The Big Jump, by Leigh Brackett
First published: 1967
New star-drive engines promise to open up the galaxy to human-kind. But the first ship to use the engines disappears and a sole survivor returns…alone and dying of some strange type of radiation.
No one can figure out what has happened to the ship or the crew. Nor does anyone know what happens to a ship travelling using star-drive technology.
Does some unknown horror await us out there? The only way to find out is to go out again. And Arch Comyn is determined to be the one to solve the mystery. But is he, and the rest of mankind, ready for whatever awaits us beyond the Big Jump? (Amazon)
Leigh Brackett’s The Big Jump was Phoenix Pick‘s free ebook for March 2012 (you can still pick it up by using the coupon code 9991393, which is valid until March 31), and after reading the synopsis and seeing how short it was (about 130 pages for the paperback edition, really more of a novella than a novel), I decided to give this old-school sci-fi story a try so I downloaded it.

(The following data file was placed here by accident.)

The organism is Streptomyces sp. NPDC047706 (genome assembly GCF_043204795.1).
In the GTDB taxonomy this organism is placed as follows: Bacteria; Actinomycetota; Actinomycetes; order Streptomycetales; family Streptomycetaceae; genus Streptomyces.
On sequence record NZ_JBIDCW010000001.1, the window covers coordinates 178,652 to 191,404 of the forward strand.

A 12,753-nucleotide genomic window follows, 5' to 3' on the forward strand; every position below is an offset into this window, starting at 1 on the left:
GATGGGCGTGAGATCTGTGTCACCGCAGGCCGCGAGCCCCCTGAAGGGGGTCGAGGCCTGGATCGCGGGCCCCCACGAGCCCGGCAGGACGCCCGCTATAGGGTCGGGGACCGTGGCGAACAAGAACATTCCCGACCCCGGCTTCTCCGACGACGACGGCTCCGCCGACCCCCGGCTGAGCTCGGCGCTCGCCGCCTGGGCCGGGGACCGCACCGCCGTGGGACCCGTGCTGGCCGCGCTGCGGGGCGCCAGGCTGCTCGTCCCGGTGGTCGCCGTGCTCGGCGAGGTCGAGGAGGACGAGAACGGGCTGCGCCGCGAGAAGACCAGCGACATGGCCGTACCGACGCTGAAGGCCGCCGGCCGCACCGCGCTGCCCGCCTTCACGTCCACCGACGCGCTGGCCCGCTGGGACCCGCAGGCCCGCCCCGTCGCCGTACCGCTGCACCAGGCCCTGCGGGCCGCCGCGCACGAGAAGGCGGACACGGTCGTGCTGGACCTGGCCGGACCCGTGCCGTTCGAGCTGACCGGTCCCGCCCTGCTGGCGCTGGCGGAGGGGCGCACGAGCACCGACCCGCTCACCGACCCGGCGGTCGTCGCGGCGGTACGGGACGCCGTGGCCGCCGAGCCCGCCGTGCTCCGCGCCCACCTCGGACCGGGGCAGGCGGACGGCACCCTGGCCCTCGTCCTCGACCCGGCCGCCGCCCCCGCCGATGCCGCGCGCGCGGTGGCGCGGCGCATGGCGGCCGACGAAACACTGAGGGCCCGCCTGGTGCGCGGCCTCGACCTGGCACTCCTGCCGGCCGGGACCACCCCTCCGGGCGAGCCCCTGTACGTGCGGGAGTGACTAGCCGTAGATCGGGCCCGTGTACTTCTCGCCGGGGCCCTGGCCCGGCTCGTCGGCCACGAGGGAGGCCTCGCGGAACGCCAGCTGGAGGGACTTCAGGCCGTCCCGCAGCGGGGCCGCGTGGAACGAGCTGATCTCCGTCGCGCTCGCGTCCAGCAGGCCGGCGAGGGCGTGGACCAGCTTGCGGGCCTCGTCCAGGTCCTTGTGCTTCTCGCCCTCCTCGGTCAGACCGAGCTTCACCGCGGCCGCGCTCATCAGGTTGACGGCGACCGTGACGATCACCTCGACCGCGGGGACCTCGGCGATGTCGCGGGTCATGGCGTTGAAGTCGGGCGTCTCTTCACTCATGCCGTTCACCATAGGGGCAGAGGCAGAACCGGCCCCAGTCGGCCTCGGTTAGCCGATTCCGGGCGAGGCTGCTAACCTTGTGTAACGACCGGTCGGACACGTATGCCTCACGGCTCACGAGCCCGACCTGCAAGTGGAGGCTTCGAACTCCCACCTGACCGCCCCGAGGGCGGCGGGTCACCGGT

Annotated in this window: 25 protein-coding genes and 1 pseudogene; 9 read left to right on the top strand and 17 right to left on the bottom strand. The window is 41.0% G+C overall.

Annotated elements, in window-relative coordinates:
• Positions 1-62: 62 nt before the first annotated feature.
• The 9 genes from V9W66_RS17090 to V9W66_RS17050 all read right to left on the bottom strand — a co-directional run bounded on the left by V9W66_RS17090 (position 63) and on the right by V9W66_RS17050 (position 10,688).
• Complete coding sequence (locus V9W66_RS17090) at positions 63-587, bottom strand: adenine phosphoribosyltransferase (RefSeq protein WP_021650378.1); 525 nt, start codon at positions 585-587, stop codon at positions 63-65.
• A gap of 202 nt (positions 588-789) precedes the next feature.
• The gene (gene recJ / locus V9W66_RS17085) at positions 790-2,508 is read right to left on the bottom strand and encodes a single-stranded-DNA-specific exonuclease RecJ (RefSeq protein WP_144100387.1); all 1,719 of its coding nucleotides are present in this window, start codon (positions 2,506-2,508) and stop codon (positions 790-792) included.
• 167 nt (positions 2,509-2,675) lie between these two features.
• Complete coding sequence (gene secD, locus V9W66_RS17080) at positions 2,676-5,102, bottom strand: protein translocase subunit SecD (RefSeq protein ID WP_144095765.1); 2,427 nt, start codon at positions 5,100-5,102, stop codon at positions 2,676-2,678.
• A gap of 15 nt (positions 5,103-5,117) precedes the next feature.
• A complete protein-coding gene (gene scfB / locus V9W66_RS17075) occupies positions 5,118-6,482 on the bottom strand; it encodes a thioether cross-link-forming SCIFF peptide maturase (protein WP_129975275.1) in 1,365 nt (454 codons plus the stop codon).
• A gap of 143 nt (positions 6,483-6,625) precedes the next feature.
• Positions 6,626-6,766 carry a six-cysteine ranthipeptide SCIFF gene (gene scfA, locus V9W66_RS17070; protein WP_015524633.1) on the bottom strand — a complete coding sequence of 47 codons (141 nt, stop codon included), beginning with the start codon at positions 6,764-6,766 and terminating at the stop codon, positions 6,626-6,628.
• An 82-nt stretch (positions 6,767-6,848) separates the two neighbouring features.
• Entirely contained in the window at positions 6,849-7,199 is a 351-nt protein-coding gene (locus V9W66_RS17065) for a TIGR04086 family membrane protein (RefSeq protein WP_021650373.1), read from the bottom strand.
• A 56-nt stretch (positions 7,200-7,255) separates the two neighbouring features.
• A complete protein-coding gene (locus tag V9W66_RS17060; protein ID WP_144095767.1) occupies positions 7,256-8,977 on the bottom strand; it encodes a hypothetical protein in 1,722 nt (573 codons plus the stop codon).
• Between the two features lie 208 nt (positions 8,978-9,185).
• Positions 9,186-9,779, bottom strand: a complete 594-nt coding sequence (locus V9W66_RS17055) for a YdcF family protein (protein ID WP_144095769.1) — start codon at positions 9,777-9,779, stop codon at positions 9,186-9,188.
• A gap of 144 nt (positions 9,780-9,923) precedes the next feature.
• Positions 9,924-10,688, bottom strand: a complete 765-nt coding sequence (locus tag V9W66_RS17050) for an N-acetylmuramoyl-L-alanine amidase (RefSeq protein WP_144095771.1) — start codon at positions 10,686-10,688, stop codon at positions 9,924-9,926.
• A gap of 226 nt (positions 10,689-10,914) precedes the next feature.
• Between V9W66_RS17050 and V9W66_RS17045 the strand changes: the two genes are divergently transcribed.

At first I thought I was really going to enjoy this book. The Big Jump took off with an interesting first part, featuring a pioneering space voyage to a mysterious planet, a single surviving crew member that brought back news of the abundance of foreign chemical elements that could make the people who possessed them very, very rich (Unobtainium, basically), as well as dire warnings about something dangerous enough to make gathering said chemical elements impossible. With an interesting protagonist and a solid pace, The Big Jump had all the makings of a memorable book.
Unfortunately, by the second half of the book, Brackett gets lost in her own prose, losing sight of the actual story. While her writing has a certain poetic quality to it that might appeal to some readers, I felt that the entire second half The Big Jump forgot that it was supposed to be a story and turned into a surreal account of Arch Comyn’s almost religious and epiphanic experience on the second expedition to Bernard’s Star, which was, quite frankly, boring.
While The Big Jump (3/5) doesn’t show its age and has a certain timelessness to it that I appreciated, it’s ultimately not a very good book, mainly because the story turns boring by the second half, bringing this classic to an unsatisfying conclusion.